Original Press Release
Standards Light the Way for Safety this Holiday Season
Press release date: December 11, 2009
The National Fire Protection Association (NFPA) and Underwriters Laboratories (UL), two members and audited designators of the American National Standards Institute (ANSI), have teamed to urge consumers to keep safety in mind this year when decorating for the holiday season.
Codes and standards can help to assure the safety of common decorations that illuminate neighborhoods across the nation. NFPA 70-2008, the 2008 National Electrical Code (NEC), addresses the safe installation of electrical wiring and equipment to be used both indoors and outdoors, such as strings of lights that outline a house or drape over a pine tree. Article 590 of the NEC covers the safe installation of temporary wiring and equipment and specifically addresses holiday lighting strings in section 590.5. That section requires holiday lighting strings to be UL listed and in annex A of the NEC, reference is made to UL 588 (Ed. 18), Standard for Seasonal and Holiday Decorative Products, as the standard that is applicable to this type of equipment. Section 590.3(C) of the same article specifies that temporary electric power and lighting installation in holiday decorations should be limited to 90 days of use in order to assure user safety.
NFPA and UL emphasize that consumers should closely examine decorations before installation for cracked sockets and frayed or exposed wires. These may pose a fire or shock hazard and should be replaced.
When purchasing strings of lights for decorating, it's important to choose the appropriate products depending on where they will be hung. Indoor-use-only light strings are marked with UL's green holographic label; indoor-or-outdoor-use light strings are marked with UL's red holographic label. Click here for more information on UL's holographic labels.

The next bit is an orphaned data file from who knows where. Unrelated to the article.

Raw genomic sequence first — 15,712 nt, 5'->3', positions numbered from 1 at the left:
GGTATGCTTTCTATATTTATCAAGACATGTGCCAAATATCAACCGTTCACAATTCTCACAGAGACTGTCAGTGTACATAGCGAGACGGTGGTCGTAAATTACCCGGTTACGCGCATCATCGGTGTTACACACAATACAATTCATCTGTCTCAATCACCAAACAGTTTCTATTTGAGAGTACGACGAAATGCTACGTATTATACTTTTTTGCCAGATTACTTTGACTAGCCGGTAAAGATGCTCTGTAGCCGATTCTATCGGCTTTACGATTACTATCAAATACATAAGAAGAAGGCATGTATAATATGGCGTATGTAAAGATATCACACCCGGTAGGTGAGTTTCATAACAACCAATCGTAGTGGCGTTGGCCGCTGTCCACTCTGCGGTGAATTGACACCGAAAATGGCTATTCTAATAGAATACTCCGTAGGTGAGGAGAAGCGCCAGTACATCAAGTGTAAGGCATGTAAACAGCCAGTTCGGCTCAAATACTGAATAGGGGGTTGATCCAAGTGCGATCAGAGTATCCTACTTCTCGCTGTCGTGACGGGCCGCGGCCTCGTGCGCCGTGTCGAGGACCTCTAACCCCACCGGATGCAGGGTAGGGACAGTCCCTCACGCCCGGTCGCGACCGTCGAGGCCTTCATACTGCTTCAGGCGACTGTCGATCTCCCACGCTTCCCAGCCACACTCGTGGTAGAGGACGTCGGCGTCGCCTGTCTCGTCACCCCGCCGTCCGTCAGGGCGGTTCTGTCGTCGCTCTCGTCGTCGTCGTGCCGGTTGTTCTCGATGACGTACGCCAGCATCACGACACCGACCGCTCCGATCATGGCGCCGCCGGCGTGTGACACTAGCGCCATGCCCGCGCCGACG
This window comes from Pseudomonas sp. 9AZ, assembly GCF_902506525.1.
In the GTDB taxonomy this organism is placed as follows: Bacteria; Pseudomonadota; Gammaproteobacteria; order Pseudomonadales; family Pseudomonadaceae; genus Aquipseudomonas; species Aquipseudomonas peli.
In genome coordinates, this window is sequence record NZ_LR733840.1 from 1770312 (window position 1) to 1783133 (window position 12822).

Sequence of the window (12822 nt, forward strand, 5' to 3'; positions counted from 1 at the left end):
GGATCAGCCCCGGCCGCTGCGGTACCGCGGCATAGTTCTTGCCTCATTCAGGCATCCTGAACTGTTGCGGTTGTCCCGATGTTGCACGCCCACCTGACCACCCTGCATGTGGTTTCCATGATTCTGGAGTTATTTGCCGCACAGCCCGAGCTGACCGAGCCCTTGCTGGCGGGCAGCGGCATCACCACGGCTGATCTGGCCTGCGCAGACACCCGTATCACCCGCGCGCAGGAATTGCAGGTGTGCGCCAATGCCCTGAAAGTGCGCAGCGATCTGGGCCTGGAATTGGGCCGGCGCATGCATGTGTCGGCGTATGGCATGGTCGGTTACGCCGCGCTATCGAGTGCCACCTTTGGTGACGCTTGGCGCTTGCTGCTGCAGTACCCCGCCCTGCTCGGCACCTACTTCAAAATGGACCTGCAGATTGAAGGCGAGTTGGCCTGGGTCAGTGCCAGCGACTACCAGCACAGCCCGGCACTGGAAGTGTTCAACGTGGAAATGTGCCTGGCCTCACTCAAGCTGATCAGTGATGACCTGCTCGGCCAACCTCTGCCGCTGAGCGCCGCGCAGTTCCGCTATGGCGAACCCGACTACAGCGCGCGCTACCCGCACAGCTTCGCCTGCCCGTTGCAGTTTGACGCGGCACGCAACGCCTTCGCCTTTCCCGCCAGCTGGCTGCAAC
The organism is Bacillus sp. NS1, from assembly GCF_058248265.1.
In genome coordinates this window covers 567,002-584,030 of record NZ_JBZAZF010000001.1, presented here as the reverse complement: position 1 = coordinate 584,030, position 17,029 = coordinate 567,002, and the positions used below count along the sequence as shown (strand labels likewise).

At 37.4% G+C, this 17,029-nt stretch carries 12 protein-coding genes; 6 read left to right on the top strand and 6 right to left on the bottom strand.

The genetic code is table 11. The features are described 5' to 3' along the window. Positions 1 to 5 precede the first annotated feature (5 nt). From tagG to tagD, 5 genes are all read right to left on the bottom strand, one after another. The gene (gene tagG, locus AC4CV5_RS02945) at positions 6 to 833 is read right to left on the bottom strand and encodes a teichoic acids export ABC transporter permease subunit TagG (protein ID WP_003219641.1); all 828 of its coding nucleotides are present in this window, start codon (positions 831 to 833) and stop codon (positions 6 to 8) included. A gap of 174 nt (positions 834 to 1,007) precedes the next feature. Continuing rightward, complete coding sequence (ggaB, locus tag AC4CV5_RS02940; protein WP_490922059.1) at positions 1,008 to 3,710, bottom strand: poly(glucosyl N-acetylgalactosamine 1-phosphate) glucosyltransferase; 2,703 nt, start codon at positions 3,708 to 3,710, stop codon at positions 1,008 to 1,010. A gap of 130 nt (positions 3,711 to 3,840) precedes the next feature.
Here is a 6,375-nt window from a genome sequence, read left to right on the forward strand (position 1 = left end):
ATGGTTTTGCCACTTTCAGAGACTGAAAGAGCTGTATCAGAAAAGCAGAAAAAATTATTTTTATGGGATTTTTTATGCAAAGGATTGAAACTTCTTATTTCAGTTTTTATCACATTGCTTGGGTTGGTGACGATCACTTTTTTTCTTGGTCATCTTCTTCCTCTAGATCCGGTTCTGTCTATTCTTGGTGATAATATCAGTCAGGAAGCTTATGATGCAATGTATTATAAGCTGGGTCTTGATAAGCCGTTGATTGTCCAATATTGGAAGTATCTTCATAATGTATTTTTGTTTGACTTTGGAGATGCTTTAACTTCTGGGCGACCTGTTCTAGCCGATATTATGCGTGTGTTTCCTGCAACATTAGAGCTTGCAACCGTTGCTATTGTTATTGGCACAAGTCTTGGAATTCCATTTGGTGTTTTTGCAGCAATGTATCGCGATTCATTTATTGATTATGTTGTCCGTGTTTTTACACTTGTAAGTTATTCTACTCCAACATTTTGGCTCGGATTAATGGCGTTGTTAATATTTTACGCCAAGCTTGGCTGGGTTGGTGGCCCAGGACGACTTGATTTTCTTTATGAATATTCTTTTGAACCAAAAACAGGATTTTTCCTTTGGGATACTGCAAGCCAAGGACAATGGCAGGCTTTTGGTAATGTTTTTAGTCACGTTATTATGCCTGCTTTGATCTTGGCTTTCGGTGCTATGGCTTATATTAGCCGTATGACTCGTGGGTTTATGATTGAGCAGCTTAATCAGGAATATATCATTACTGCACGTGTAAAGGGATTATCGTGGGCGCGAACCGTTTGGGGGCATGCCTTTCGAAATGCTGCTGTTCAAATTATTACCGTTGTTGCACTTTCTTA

When it comes to indoor decorations, NFPA and UL urge families to water Christmas trees often so that they do not become dried out. "If the needles are not fresh, there is a greater risk of fire," said Lorraine Carli, vice president of communications, NFPA. "While Christmas tree fires are rare, a person dies in one of every 18 reported, so it's clear they can be deadly." Trees should stand in at least a gallon of water, and moisture levels should be checked daily.
Candles used for menorahs and other decorative purposes should be closely monitored as well. They should be placed out of reach of children and pets, and should never be left alone while lit.
Two reports released by the NFPA provide more information on fires caused by holiday lights, candles, and other decorations: Home Christmas Tree and Holiday Light Fires and Home Structure Fires that Began with Decorations. These reports are freely available for download on NFPA's site.
With diligence, care, and the help of standards, Americans can rest assured that their family will avoid the dangers of holiday decorations this season. For more information, see this NFPA/UL news release.